Arts & Culture

Arts and culture reporting from 90.5 WESA.

(Rebroadcast) President Taft at Rodef Shalom

Feb 17, 2014
Wikimedia

In May of 1909, a Shabbat, President William Howard Taft became the first American President to speak  from the Bimah of a Jewish Congregation while in office.

The Rodef Shalom Congregation, in Pittsburgh played host to the touring President. Archivist Martha Berg talked with us last year about Taft's visit to Pittsburgh and the importance of his speech.

(Rebroadcast) On the Trail of George Washington in Western PA

Feb 17, 2014
Heather McClain / 90.5 WESA

260 years ago, a 21-year old George Washington had two brushes with death in the Pittsburgh area that could have dramatically altered the course of American History.

He was on a dangerous diplomatic mission in the Western Pennsylvania wilderness. We explored this little known chapter of Washington's life last December, with retired Butler County Common Pleas Court Judge Martin J. O'Brien.

Jim Bowen / Flickr

While the White House is located on Pennsylvania Avenue, only one Pennsylvanian has ever occupied the executive office; Lancaster area native James Buchanan, the fifteenth President of the United States.

Patrick Clarke, Director of President James Buchanan’s home Wheatland, believes that Buchanan’s childhood in the Keystone State helped him develop into the leader he would become.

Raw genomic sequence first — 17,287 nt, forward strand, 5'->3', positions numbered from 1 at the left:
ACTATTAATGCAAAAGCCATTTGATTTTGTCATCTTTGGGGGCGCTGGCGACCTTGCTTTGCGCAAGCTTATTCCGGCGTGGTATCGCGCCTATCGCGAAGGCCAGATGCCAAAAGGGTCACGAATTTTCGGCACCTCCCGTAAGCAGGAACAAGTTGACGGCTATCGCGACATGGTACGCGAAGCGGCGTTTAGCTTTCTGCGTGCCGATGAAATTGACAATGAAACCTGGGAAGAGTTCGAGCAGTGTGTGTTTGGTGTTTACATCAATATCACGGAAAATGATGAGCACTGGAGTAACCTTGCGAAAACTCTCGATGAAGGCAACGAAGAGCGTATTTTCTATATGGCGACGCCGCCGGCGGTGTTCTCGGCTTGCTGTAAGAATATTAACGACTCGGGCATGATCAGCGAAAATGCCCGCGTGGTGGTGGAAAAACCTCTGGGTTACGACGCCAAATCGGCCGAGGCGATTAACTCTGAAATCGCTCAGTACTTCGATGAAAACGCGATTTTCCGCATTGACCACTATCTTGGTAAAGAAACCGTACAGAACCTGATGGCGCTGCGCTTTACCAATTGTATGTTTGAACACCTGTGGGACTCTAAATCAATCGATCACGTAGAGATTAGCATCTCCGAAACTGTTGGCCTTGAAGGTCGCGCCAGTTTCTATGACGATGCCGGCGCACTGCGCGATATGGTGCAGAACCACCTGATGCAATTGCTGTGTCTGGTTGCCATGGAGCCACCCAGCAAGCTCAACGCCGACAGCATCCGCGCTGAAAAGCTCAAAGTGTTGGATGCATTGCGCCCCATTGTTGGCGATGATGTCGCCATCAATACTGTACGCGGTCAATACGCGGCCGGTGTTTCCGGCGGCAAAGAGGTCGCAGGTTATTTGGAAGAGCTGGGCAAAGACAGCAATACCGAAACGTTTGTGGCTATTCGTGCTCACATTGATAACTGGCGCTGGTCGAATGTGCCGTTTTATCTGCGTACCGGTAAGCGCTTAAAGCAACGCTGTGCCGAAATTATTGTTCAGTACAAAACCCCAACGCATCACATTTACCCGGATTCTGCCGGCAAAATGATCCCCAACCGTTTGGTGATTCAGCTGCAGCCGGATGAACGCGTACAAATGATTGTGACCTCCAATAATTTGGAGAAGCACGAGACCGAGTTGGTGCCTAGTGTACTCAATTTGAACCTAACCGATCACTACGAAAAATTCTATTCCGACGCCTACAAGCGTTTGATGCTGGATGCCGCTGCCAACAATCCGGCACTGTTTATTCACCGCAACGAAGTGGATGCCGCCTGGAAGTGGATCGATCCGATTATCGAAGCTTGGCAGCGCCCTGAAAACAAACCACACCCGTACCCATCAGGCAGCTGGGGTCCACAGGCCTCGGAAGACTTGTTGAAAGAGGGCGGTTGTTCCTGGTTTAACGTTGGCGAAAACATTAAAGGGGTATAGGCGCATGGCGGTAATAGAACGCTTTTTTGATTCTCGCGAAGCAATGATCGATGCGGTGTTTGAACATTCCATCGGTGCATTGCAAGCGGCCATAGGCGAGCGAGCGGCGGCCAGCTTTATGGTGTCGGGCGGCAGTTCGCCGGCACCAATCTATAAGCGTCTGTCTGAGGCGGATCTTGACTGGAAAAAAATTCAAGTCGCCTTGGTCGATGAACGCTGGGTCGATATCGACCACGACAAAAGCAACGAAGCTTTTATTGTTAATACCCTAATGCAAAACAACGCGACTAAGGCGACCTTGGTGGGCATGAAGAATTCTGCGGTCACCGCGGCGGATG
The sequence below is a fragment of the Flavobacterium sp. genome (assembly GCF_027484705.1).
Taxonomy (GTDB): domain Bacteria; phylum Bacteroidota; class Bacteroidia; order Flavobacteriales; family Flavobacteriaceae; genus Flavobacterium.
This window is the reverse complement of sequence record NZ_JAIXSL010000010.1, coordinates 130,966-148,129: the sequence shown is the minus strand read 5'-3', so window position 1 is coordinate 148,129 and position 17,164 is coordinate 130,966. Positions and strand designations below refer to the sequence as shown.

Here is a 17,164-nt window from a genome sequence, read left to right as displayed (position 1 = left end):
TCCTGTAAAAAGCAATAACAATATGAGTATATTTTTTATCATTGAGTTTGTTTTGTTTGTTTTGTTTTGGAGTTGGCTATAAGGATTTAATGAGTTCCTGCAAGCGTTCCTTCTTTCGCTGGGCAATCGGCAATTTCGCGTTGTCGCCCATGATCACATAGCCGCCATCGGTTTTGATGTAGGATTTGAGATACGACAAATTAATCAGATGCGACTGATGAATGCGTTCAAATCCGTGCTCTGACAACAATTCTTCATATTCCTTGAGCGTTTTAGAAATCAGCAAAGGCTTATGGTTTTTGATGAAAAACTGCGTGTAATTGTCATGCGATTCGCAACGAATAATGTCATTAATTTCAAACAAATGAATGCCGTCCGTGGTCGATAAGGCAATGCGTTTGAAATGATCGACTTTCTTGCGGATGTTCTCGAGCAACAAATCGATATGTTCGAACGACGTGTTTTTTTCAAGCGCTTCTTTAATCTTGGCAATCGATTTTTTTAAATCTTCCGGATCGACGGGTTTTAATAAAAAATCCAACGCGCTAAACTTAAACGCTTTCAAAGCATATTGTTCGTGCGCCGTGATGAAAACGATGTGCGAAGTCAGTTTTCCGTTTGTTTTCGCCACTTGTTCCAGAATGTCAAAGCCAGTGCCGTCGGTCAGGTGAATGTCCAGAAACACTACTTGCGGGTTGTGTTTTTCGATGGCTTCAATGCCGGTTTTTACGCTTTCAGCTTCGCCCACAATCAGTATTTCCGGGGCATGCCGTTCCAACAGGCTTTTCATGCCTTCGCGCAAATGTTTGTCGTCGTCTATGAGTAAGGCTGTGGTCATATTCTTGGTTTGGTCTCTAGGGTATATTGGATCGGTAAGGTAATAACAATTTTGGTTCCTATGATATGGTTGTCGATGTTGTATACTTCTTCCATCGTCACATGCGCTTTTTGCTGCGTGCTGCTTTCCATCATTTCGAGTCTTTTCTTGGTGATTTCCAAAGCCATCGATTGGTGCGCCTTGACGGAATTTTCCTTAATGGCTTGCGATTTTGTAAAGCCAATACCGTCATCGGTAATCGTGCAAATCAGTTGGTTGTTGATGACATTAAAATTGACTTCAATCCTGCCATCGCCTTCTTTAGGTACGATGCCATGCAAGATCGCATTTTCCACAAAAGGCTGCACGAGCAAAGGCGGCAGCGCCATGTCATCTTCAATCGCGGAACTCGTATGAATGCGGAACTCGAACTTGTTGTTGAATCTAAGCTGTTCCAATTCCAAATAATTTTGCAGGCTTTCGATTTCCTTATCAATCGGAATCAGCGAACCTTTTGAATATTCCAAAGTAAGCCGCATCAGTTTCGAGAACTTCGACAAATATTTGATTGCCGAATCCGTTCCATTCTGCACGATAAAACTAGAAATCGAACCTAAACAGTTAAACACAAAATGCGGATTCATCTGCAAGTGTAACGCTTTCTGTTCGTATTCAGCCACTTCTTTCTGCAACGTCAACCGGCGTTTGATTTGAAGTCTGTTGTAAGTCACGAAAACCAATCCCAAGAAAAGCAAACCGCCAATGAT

“There are some historians that believe growing up so close to the border of Virginia, today of course the border belongs to West Virginia, but some believe it kind of shaped him and his thinking.”

Buchanan's presidency was at a time when the nation was in growing turmoil.

Crafting a Great Love Story with StoryCorps' David Isay

Feb 14, 2014
Barbara Steinacker / flickr

Everyone enjoys a good love story and Dave Isay knows that.

That’s why the founder of StoryCorps wrote the book, All There Is: Love Stories from StoryCorps.

The oral history project documents everyday people sharing stories about their lives.

Isay believes that there is not much difference between what makes a good story and what makes a good love story.

Valentine's Contest Urges Pittsburghers to Love City

Feb 14, 2014

On Valentine’s Day, the Pittsburgh Downtown Partnership (PDP) is reminding Pittsburghers to give their city some love, too.  

The PDP held a contest challenging people to share what they love about Pittsburgh.

Contestants were asked to send the PDP a photo of them holding a sign bearing the message “I Love Downtown Pittsburgh Because…” somewhere in the city, along with a caption explaining why they love Downtown.

The Pittsburgh Zoo and PPG Aquarium has agreed to pay $4,550 to the U.S. Department of Agriculture, ending the agency's investigation into the death of a child who was fatally mauled after falling into the wild African Painted dog exhibit.

Barbara Baker, president and CEO of the Pittsburgh Zoo, said it’s the right time to take the next step.

“Safety is always our top priority,” she said in a written statement. “All of our exhibits meet the highest USDA and AZA standards and we will continue to work with both agencies to ensure those standards are met and exceeded.”

Wikipedia

Visitors to the City County Building this February may find themselves captured by the rich history of Pittsburgh-based African American cartoonists.

In a new exhibit titled Beyond the Funny Pages: The Works of Arts and Life Captured in Comics, Toonseum collaborates with the City Parks office of special events to create a time capsule of art by black cartoonists living in the Steel City. 

Part 2 of the New Girl's Presidential Homes Tour

Feb 13, 2014
http://www.flickr.com/photos/awj68/8538842288/

Last week travel contributor Elaine Labalme recommended some presidential homes worth visiting. However, with forty-four U.S. presidents to choose from, there are more residences worth visiting.